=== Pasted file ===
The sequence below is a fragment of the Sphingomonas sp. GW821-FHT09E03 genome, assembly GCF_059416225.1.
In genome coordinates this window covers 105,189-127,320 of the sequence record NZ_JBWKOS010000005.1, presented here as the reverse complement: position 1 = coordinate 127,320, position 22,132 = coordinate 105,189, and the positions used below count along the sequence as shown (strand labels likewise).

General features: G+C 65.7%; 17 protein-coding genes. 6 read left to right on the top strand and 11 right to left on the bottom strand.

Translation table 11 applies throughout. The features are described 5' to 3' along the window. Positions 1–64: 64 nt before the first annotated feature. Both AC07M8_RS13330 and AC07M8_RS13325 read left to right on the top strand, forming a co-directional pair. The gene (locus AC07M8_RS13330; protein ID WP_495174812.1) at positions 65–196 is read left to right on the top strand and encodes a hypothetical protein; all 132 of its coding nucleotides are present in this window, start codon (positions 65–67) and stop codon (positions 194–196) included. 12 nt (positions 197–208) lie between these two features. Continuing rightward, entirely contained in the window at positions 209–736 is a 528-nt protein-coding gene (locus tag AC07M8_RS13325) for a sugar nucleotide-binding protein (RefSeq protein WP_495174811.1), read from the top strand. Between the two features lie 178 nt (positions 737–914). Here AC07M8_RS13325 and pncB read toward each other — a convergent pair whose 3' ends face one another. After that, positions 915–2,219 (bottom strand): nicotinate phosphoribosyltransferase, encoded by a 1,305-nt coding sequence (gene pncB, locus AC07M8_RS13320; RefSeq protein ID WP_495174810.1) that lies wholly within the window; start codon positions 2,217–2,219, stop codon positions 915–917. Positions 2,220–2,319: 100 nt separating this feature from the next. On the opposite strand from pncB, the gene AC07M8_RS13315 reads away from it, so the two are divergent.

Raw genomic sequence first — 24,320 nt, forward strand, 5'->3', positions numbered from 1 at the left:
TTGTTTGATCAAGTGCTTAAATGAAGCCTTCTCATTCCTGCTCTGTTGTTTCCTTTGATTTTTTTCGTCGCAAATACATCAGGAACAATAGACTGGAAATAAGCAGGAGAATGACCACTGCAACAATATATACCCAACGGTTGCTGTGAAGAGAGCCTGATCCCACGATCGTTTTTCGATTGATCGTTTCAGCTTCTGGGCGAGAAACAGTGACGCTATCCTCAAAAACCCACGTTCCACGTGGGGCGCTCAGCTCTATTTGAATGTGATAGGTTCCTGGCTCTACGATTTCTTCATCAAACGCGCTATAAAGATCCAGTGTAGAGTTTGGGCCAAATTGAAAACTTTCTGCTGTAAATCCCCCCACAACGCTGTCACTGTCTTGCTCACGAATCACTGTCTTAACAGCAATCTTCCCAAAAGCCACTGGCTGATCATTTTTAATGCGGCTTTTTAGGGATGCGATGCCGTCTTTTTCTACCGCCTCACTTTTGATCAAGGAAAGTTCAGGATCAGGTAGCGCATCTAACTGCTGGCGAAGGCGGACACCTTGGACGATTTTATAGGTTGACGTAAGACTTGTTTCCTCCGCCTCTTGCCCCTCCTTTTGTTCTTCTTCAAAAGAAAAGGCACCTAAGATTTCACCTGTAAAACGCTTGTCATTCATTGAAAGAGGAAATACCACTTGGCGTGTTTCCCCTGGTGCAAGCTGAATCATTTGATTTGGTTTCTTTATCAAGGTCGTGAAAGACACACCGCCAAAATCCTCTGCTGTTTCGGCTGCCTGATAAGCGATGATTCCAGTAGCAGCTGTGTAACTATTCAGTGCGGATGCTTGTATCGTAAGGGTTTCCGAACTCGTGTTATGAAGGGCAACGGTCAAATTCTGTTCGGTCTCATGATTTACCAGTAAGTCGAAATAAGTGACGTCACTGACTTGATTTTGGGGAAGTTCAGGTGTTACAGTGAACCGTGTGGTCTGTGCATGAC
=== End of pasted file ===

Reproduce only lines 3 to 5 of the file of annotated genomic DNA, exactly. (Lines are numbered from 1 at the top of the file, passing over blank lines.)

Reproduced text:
General features: G+C 65.7%; 17 protein-coding genes. 6 read left to right on the top strand and 11 right to left on the bottom strand.

Translation table 11 applies throughout. The features are described 5' to 3' along the window. Positions 1–64: 64 nt before the first annotated feature. Both AC07M8_RS13330 and AC07M8_RS13325 read left to right on the top strand, forming a co-directional pair. The gene (locus AC07M8_RS13330; protein ID WP_495174812.1) at positions 65–196 is read left to right on the top strand and encodes a hypothetical protein; all 132 of its coding nucleotides are present in this window, start codon (positions 65–67) and stop codon (positions 194–196) included. 12 nt (positions 197–208) lie between these two features. Continuing rightward, entirely contained in the window at positions 209–736 is a 528-nt protein-coding gene (locus tag AC07M8_RS13325) for a sugar nucleotide-binding protein (RefSeq protein WP_495174811.1), read from the top strand. Between the two features lie 178 nt (positions 737–914). Here AC07M8_RS13325 and pncB read toward each other — a convergent pair whose 3' ends face one another. After that, positions 915–2,219 (bottom strand): nicotinate phosphoribosyltransferase, encoded by a 1,305-nt coding sequence (gene pncB, locus AC07M8_RS13320; RefSeq protein ID WP_495174810.1) that lies wholly within the window; start codon positions 2,217–2,219, stop codon positions 915–917. Positions 2,220–2,319: 100 nt separating this feature from the next. On the opposite strand from pncB, the gene AC07M8_RS13315 reads away from it, so the two are divergent.

Raw genomic sequence first — 24,320 nt, forward strand, 5'->3', positions numbered from 1 at the left: